The growing trend towards digitalization and innovation in the banking sector across the region is to enhance customer experiences and streamline operations that can contribute to furthering the region’s sustainability agenda. 

“We are seeing rapid adoption and enthusiasm for paperless digital banks across regional markets. While it may take some time for complete paperless banking to become a reality, the accelerated efforts towards digital transformation suggest that it is a definite possibility in the near future,” says Faisal Al Shimmari, Head of ESG & Corporate Strategy at Mashreq.

Mashreq is rolling out several paperless digital alternatives, including customer onboarding through biometric face validation, facial recognition technology, enabling account opening, and full digital onboarding through a simple facial scan. 

“We operate a digital inside-out approach, which also means building digital alternatives for our internal operations. We have pursued paperless initiatives, minimizing paper use across all our banking operations. Across our offices, we avoid the usage of printers wherever possible, switching to digital processes,” says Al Shimmari.

Its credit card services, account openings, and other customer-related processes are entirely paperless. Mashreq NEO allows customers to access various banking services, including savings and investments, loans, and forex solutions.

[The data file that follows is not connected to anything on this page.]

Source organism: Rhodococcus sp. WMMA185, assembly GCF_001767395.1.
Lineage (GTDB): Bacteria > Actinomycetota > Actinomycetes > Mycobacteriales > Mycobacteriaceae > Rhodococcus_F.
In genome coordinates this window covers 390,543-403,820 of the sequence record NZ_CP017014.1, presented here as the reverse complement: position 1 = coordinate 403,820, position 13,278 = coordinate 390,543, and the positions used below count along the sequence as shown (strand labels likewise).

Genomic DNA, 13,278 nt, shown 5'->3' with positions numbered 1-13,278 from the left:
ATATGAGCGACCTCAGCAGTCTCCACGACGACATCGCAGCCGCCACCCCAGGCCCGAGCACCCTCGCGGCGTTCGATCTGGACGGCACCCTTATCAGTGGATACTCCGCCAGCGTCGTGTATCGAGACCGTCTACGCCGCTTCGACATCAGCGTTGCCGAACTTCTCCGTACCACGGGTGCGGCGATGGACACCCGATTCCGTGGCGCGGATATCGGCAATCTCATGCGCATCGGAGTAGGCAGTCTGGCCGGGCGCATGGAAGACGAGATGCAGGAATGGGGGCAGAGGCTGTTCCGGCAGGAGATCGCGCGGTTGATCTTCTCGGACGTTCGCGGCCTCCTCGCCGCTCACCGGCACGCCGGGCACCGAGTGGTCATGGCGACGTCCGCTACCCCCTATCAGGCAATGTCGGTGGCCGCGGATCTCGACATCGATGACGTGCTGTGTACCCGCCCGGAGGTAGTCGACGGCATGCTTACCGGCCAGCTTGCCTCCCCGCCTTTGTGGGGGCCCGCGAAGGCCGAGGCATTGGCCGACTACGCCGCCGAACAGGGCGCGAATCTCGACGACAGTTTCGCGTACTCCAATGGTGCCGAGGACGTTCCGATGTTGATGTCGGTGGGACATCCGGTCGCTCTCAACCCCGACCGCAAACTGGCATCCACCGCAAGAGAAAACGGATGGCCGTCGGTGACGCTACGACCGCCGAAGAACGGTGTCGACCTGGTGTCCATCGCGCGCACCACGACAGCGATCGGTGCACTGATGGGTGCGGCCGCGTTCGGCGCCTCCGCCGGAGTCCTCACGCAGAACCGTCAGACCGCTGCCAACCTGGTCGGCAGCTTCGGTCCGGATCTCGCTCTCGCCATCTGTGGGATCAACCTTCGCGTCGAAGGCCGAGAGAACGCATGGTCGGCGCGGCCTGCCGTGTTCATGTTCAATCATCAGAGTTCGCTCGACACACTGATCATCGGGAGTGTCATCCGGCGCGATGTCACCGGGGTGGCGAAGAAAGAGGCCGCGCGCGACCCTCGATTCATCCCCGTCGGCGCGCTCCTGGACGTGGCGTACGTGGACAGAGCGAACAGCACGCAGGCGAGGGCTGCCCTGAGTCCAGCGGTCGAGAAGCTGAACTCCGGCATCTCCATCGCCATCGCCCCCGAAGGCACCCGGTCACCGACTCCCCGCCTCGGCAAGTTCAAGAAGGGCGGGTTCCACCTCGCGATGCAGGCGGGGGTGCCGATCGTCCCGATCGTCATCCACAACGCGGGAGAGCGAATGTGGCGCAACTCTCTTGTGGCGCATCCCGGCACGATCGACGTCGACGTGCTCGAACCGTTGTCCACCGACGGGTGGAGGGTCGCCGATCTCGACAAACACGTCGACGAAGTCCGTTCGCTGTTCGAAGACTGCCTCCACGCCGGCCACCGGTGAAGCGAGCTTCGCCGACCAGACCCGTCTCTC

Jordan Ahli Bank’s digital strategy goes beyond mere digitization of paper records. It created a unified digital repository to enhance customer profiling and service personalization. According to Khalifeh, this strategy reflects an understanding of the role of data analytics in driving customer-centric banking solutions. “Predictive analytics helps build better products and provides more personalized service to clients.” 


But with deeply ingrained practices and successful status quo products, it’s been daunting for traditional banks to look for sustainability-focused innovation.

The path to paperless is a gargantuan task. It involves navigating complex technological and organizational challenges. For traditional banks, this includes integrating legacy systems with new digital platforms and managing data security risks. 

Shifting to a paperless system is especially complex for banks due to the stringent regulatory requirements they must adhere to, which often necessitate original “wet” signatures and the retention of physical documents. 

“The challenge is to balance this with the need for robust digital security measures. Additionally, banks must mitigate risks such as hardware failures, which can lead to data loss,” says Al Shimmari. 

Banks are implementing advanced security features, including biometric validation via facial recognition, and have established a digital KYC solution with OCR technology to manage client data securely. A centralized regulatory portal also helps in managing and automating regulatory reporting.